The problem shown in FIG. 2B exists for most slant image edges. A slant image edge refers to an image edge whose direction is not exactly vertical or horizontal. Only when an image edge has exactly vertical or horizontal direction or precisely 45 (i.e., +45 or −45) direction, it is immune to the problem shown in FIG. 2B. Otherwise, a slant image edge can develop zigzagged edge artifacts if it is enhanced substantially.

As such, there is a need for a method of preserving edge quality and preventing zigzagged edge artifacts in detail enhancement, without sacrificing the enhancement of other image details that are not prone to zigzagged edge artifacts when enhanced.

BRIEF SUMMARY OF THE INVENTION

The present invention addresses the above needs. In one embodiment the present invention provides a method for detecting slant edge areas in an image comprising a plurality of pixels, and for preventing zigzagged edge artifacts in an image detail enhancement process. Because zigzagged edge artifact can occur at slant image edge areas due to over-enhancement, the purpose of the slant edge detection is to locate the pixels of slant edges so that the enhancement gain at those pixel locations can be appropriately reduced or suppressed.

In one example slant edge detection process, pixels in a rectangular window of pixels centered with a selected/current pixel are used to detect a slant edge at the current pixel location. The center as well as the luminance transition range of a slant edge is detected.

Once a slant image edge is detected and its luminance transition range is determined, a corresponding gain suppression factor/parameter is calculated and assigned to each pixel within the detected luminance transition range of the slant edge. Using the suppression factor, in a detail enhancement process the enhancement gain for a slant edge pixel is selectively adjusted such that the original length of the luminance transition range is maintained and the zigzagged edge artifacts associated with the enhanced slant edge are reduced.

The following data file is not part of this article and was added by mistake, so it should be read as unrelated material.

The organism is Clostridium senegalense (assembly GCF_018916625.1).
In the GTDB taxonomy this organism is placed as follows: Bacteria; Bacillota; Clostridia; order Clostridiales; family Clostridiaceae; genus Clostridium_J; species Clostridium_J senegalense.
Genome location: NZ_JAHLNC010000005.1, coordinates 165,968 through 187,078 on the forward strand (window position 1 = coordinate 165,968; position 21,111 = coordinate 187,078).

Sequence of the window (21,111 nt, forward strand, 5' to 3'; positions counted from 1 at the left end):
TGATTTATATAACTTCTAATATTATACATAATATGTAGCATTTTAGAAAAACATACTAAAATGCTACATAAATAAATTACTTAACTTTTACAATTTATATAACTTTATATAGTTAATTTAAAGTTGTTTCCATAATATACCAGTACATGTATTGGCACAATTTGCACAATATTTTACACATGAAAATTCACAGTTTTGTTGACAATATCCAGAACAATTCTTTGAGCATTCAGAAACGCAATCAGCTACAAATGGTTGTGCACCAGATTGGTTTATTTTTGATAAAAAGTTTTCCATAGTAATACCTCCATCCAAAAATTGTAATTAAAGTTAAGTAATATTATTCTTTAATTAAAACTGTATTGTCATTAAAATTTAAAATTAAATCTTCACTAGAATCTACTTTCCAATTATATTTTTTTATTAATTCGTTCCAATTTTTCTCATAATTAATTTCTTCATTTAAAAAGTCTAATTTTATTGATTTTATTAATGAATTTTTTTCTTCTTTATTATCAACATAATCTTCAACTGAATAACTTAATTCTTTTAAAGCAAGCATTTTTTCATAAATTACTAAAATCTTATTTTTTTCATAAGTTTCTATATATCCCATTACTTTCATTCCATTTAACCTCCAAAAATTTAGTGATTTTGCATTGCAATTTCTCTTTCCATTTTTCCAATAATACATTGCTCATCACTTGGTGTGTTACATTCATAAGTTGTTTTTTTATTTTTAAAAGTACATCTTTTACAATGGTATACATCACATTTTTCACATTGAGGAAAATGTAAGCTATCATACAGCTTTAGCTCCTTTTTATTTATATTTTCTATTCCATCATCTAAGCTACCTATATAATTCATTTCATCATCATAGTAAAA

The adjustment of enhancement gain for pixels within the detected luminance transition range of a slant edge is based on several factors, including a pixel's position within the luminance transition range of a slant edge, the luminance contrast of the edge and the amplitude of the enhancement gain. In one example, these factors are utilized in determining a gain suppression factor that is combined with the enhancement gain (generating an adjusted enhancement gain) so that the enhancement for slant edge pixels is selectively reduced to avoid/reduce introduction of zigzagged edge artifacts during image detail enhancement.

Other objects, features and advantages of the present invention will be apparent from the following specification taken in conjunction with the following drawings.

BRIEF DESCRIPTION OF THE DRAWINGS

FIG. 1 shows a block diagram of a conventional detail enhancement system;

FIG. 2A shows an example smooth-looking slant image edge before detail enhancement;

FIG. 2B shows the same edge in FIG. 2A after detail enhancement, wherein the edge becomes zigzagged due to over enhancement;

FIG. 3 shows an example functional block diagram of an embodiment of a detail enhancement system according to the present invention;